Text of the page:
As the article points out, Friedman did not trust central bankers and blamed the Fed for the severity of the Great Depression and its cause. Friedman also warned against “erratic swings” in the money supply, which has indeed been swinging erratically lately, as shown by the black line in the graph below. The red line shows the change in M1, which is controlled by the Federal Reserve through open market purchases of short-term US Treasury Notes. The Federal Reserve uses its control over M1 to affect M2, a broader measure of the Money Supply. Right now, the Federal Reserve is growing M1 quite rapidly in order to bring up M2 growth, possibly to the 8% range, which will likely cause inflation to rise. This is erratic alright.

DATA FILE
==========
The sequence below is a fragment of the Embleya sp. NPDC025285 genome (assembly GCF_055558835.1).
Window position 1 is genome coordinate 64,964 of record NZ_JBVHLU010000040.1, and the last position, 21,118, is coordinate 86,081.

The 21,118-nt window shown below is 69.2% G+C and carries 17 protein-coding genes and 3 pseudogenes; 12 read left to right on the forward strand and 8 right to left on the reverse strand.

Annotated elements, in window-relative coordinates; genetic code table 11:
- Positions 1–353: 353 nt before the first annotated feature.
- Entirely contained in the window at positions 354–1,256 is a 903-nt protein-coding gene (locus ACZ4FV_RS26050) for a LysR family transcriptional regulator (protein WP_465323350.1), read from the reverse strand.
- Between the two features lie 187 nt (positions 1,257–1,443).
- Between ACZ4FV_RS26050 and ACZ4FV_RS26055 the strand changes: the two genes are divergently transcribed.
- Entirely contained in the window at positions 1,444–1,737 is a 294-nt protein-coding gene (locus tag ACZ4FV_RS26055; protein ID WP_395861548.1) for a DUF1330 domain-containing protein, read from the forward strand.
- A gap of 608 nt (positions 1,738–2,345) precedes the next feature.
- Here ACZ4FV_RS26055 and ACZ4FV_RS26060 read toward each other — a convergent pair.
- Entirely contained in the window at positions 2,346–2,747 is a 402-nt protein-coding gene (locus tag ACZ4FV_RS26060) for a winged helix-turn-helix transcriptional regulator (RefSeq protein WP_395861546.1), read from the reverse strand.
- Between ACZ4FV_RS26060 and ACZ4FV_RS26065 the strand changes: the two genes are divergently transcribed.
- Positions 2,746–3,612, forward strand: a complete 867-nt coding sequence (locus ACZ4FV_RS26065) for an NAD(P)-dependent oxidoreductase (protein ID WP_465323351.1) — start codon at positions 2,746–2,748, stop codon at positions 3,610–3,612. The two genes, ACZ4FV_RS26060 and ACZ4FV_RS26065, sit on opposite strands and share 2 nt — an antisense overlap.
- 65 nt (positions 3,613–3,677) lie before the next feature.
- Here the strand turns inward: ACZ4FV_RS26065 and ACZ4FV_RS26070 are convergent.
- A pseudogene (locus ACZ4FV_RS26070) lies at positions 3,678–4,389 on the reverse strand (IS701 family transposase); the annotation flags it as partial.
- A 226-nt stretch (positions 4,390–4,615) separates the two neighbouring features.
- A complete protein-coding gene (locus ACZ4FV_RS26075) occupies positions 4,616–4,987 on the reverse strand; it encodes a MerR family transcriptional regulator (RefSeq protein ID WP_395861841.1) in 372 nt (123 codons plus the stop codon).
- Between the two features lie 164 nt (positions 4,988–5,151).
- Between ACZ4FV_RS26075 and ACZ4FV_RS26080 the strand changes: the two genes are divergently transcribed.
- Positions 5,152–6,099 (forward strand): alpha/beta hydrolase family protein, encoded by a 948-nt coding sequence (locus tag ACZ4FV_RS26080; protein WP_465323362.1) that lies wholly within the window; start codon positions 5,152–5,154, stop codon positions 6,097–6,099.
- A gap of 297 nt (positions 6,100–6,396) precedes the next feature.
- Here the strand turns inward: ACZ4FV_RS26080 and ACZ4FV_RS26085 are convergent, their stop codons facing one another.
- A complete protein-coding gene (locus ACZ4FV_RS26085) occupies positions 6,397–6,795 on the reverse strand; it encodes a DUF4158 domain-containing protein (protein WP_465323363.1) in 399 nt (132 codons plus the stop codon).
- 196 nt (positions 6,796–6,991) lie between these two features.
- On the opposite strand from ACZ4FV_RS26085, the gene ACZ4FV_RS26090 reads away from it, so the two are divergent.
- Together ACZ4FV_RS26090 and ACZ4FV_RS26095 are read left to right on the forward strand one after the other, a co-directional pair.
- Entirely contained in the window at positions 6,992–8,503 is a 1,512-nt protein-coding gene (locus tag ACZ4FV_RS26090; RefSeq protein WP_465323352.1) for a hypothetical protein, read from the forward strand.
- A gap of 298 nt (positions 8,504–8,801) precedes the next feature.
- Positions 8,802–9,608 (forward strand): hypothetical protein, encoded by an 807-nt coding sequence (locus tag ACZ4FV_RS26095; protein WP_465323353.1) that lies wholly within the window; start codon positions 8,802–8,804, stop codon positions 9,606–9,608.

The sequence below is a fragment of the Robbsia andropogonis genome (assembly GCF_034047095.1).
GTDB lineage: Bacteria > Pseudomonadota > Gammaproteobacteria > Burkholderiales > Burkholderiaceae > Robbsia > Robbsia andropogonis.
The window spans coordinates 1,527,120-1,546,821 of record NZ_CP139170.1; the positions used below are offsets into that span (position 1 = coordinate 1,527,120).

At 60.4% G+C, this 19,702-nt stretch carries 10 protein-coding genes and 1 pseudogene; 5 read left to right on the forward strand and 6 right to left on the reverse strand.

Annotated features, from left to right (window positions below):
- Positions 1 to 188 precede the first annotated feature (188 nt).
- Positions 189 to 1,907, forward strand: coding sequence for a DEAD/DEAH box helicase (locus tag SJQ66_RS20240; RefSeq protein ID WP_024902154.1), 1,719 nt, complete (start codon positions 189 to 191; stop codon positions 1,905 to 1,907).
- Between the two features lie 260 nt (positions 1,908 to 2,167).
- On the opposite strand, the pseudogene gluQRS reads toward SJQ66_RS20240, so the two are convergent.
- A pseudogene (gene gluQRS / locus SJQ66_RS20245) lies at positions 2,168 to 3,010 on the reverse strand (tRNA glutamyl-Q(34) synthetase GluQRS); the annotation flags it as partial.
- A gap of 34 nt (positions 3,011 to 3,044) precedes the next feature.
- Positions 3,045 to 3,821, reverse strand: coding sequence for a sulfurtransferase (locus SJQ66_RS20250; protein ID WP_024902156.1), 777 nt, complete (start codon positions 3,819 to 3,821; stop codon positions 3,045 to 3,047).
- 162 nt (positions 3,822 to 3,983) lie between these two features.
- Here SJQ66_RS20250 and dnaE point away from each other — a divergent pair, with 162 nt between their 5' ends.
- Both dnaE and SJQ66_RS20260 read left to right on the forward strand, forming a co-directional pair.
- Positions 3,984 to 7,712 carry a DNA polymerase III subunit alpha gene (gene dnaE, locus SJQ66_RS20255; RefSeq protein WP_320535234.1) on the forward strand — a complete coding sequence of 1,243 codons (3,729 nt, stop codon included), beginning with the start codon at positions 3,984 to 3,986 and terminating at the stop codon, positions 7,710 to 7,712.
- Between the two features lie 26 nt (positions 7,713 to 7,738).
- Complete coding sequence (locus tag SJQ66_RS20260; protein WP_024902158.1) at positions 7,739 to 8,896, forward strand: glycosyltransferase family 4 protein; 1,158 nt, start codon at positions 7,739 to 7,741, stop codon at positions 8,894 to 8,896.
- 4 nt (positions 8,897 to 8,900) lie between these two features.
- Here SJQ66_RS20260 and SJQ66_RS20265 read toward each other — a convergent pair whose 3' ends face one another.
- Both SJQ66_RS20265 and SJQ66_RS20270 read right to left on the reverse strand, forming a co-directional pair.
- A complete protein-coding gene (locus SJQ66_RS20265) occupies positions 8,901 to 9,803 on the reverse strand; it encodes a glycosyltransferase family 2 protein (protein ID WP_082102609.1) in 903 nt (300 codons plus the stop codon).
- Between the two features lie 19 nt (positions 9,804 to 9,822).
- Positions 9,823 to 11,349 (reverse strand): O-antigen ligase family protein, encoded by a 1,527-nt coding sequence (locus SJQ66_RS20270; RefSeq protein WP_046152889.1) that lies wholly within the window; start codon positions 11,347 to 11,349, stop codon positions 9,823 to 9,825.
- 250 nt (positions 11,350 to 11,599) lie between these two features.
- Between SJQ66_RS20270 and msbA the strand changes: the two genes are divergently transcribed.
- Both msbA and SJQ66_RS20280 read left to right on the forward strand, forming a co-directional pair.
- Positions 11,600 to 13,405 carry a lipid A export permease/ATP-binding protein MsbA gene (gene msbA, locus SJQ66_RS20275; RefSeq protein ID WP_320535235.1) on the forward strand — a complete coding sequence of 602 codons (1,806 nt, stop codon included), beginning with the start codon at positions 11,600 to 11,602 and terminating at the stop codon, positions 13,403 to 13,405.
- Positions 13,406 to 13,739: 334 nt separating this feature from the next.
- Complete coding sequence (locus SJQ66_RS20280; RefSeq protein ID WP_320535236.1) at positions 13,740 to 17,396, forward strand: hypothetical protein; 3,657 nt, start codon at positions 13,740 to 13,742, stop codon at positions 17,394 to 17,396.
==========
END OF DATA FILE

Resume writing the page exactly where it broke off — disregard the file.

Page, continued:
Friedman advocated steady growth in the quantity of money making allowance for inflation and changes in the velocity of money as noted in the article.
I believe that Friedman, who was indeed a free trader as I can testify, would not have stood by idly while witnessing the loss of millions of jobs as foreign companies and the outsourcing of production closed hundreds if not thousands of factories here. He was not one to maintain a policy that reality shows is based on an erroneous theory. Free trade only works when all resources , i.e. labor, goods, and capital are free to move over boundaries at will. The only example of which we are aware where free trade works is the USA where it is guaranteed and enforced by the U.S. Constitution.